Breakfast is said to be the most important meal of the day, but too many students of poverty, it’s also the one that is also missed. Many students of poverty miss breakfast for a myriad of reasons. One reason why they may miss breakfast is because there is no food at home. Another reason why they may miss breakfast is because the school cafeteria closes before they arrive. Some students don’t miss breakfast, but they will make poor choices that don’t provide enough nutrition to sustain them until lunchtime. It is that fact why schools should not close their cafeteria.
Abraham Maslow’s theory, known as “Maslow’s Hierarchy of Needs,” is a pyramid with five levels, starting at the base level, survival needs, moving upward through safety needs, belonging and love needs, self-esteem needs, and finally the need for self-actualization. According to the theory, people are motivated to meet specific needs, focusing on higher, more complex levels of needs only after satisfying each lower, more basic level. Maslow’s argument is pertinent to today’s problems of poverty. The lack of basic necessities affects growth and stability. It will be tough for a student to focus on the more complicated needs if the physiological needs are not met. For example, a student, who is genuinely devoid of a physiological needs, will be consumed by the need until it is satisfied.
But how does a lack of breakfast affect our students? It’s hard to focus on your studies when your stomach is growling as the lack of calories and energy from food makes a student more likely to fall asleep or stop paying attention in class. Many educators can point to a lack of proper nutrition as the leading cause for students sleeping through their classes and falling behind in their studies.
On a more serious note, the lack of proper nutrition can also make students more susceptible to illness as their diet, or lack thereof, will not allow them to develop a stronger immune system. The Borgen Project, a nonprofit organization devoted to fighting the effects of poverty, even cites how hunger can cause psychological effects such as anxiety or depression that can have adverse effects on a classroom culture. But knowing this, how can we help students who may be at risk of academic difficulty due to a lack of morning nutrition?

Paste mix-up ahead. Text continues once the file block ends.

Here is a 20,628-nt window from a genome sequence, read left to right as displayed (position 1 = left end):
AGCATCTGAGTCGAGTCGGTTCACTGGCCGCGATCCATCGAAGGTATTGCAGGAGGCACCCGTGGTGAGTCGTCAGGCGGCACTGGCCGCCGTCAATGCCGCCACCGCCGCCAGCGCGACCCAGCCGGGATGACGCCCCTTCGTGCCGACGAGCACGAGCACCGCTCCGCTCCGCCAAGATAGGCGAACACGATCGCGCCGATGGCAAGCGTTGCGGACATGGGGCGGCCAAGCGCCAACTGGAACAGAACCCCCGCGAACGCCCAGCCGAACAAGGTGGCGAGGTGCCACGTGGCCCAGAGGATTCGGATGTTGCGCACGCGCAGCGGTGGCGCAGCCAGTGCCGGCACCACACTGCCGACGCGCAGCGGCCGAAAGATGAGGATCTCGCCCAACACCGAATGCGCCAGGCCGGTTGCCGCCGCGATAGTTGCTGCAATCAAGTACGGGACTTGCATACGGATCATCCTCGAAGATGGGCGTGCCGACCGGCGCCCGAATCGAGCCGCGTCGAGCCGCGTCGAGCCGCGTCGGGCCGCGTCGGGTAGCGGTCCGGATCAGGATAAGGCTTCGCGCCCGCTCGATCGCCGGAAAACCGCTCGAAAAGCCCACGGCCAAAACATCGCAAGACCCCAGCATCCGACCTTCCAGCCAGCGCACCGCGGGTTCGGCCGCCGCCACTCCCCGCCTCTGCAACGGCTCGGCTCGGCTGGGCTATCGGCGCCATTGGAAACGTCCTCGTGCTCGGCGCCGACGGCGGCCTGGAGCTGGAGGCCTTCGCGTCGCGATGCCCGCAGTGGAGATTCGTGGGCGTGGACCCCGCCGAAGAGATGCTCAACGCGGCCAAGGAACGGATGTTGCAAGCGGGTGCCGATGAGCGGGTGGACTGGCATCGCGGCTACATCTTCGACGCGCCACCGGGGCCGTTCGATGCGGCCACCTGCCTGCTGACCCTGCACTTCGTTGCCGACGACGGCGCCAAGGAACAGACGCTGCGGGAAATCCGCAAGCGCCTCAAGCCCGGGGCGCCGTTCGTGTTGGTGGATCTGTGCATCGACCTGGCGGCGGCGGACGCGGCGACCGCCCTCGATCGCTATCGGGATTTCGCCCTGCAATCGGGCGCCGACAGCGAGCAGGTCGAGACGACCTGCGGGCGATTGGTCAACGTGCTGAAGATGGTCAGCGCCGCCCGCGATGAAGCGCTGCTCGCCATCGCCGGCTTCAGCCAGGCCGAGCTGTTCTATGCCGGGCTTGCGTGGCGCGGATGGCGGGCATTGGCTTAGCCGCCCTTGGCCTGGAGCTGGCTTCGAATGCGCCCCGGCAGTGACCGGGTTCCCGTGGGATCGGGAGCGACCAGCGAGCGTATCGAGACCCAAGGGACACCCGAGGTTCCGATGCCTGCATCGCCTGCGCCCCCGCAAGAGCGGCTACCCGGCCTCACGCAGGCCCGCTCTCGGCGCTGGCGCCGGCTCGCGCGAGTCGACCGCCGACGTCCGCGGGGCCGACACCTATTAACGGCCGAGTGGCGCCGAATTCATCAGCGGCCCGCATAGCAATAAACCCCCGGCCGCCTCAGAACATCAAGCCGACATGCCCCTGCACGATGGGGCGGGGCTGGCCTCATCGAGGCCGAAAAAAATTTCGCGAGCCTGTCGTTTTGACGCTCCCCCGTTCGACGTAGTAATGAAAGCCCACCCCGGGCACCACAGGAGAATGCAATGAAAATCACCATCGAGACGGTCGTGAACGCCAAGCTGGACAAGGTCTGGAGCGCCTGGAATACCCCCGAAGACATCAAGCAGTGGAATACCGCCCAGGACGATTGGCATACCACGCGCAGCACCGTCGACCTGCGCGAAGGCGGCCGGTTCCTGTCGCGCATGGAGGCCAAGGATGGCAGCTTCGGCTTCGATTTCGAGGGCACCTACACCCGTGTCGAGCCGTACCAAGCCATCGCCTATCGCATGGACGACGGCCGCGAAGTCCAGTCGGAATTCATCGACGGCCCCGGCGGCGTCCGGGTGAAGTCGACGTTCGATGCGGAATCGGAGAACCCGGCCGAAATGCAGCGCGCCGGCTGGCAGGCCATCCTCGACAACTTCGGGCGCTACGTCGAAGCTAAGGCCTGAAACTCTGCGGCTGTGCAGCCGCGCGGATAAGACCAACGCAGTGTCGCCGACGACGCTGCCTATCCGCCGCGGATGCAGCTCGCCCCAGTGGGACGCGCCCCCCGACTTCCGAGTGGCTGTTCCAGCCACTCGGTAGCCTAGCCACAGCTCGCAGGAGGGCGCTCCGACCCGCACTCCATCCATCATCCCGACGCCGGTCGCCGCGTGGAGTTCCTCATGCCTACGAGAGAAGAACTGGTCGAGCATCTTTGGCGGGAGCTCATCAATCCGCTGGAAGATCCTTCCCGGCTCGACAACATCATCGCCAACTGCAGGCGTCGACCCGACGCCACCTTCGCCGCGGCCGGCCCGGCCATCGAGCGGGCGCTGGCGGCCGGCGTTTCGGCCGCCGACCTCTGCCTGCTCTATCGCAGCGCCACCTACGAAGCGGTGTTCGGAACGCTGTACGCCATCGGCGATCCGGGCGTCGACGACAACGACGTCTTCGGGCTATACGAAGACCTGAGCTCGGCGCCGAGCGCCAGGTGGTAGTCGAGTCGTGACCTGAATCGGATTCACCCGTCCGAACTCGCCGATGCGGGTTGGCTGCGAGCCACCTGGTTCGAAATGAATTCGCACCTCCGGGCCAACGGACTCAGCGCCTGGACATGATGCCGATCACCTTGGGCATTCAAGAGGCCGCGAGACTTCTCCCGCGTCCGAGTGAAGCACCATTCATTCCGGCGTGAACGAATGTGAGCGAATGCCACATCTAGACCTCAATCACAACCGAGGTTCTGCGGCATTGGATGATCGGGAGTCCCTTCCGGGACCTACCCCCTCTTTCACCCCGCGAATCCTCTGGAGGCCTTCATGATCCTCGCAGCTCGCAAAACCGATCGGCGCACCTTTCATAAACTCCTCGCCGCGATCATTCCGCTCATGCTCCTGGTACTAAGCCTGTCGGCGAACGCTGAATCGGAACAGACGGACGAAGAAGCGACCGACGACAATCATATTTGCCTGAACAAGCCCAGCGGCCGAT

Free and reduced breakfast
The simplest way to provide for our growing students is to provide free and reduced breakfast options at schools. In fact, as many school districts offer free and reduced lunch options already, the only change that needs to be made is to give students extended time to have breakfast and eat during the day. No longer do students have to go to classes hungry and unfocused with this easy change.
These breakfast options would need to be carefully considered so that children receive the minerals and vitamins they need, but there is a wealth of information about what does and does not comprise a truly healthy breakfast. It can be simple to even provide vegan options for families that do not want their children to eat meats that can meet a school districts budget. For instance, health.com has put out a list of tasty and affordable recipes that are great for students such as vegetable quiches or breakfast wraps.
Because what many schools notice and find is that the students who most often skip breakfast come from low-income families who cannot always afford to provide a complete breakfast to their children. For these families, the ability to feed their children during the school day helps lighten their financial burdens so they can focus on making sure children have school supplies and healthy dinners at the end of their day.
The Proof is in the Pudding
The Food Research and Action Center identifies three main benefits of breakfast meal programs in schools; Improved academics, reduced behavior problems, and improved diets. The diet concerns are clear as children who eat prepared breakfast food are less likely to resort to salty or fatty chips and candy bars to get them through the day. But what about the other listed benefits? Is it possible that school provided breakfast options can help students remain on task?
To prove that we can look to a 2013 study by Adolphus, Lawton, and Dye shows that proper morning nutrition has a largely positive benefit to students who are better able to maintain on-task behavior. Through their survey, they note that while there are some admitted inconsistencies, the trend is that students are more likely to remain on task and focus on their work when they’ve had a healthy breakfast than otherwise. This is clearly a net win for our students as time on task leads to better grades and better-retained knowledge and skills.
Washing it all down
If we accept that breakfast is the most important meal of the day, then we also have to accept that when children miss it, they are at risk of severe issues that will affect their student learning. But some families, especially those with low-income, may have trouble fueling their children up. So it’s up to families, communities, and school staff to take extra steps to ensure that our students succeed. Leave the cafeteria open all day and provide healthy nutritious snacks for students all day. Your students will appreciate, and academic performance will improve because of it.